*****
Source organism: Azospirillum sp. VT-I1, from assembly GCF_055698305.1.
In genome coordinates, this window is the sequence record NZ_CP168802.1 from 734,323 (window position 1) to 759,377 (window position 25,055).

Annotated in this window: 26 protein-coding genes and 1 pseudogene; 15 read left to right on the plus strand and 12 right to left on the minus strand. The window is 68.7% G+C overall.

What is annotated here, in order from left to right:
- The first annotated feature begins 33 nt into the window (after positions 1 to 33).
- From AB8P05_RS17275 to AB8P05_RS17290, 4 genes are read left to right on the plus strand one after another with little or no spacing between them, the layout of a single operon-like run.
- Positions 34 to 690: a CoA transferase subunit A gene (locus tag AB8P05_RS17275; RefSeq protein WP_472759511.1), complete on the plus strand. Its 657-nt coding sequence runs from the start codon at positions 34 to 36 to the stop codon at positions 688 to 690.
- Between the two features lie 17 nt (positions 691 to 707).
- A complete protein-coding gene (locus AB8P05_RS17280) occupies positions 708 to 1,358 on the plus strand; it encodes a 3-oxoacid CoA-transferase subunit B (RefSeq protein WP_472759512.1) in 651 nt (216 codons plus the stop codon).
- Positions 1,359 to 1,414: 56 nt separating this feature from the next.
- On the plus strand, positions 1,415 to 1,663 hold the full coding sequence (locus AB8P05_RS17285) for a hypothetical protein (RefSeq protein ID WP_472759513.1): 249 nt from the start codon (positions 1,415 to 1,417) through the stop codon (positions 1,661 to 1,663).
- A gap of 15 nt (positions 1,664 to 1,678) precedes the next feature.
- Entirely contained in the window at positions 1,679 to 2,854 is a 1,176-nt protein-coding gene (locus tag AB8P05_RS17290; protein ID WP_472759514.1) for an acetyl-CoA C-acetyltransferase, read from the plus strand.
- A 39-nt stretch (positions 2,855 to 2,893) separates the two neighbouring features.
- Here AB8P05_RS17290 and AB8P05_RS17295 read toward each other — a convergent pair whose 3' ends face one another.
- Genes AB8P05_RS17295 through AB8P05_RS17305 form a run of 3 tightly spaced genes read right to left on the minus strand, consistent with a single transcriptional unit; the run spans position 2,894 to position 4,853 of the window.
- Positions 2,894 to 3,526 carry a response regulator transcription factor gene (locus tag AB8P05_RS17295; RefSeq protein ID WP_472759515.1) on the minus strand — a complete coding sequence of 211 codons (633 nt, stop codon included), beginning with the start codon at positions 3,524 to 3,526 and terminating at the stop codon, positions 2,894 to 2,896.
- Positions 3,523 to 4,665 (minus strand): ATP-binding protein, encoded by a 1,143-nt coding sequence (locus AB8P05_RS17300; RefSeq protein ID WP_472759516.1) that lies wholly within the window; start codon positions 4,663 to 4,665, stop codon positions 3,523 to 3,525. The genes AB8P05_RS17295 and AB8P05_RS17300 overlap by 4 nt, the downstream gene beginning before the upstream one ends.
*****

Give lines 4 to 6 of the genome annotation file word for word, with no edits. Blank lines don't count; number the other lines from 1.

What is annotated here, in order from left to right:
- The first annotated feature begins 33 nt into the window (after positions 1 to 33).
- From AB8P05_RS17275 to AB8P05_RS17290, 4 genes are read left to right on the plus strand one after another with little or no spacing between them, the layout of a single operon-like run.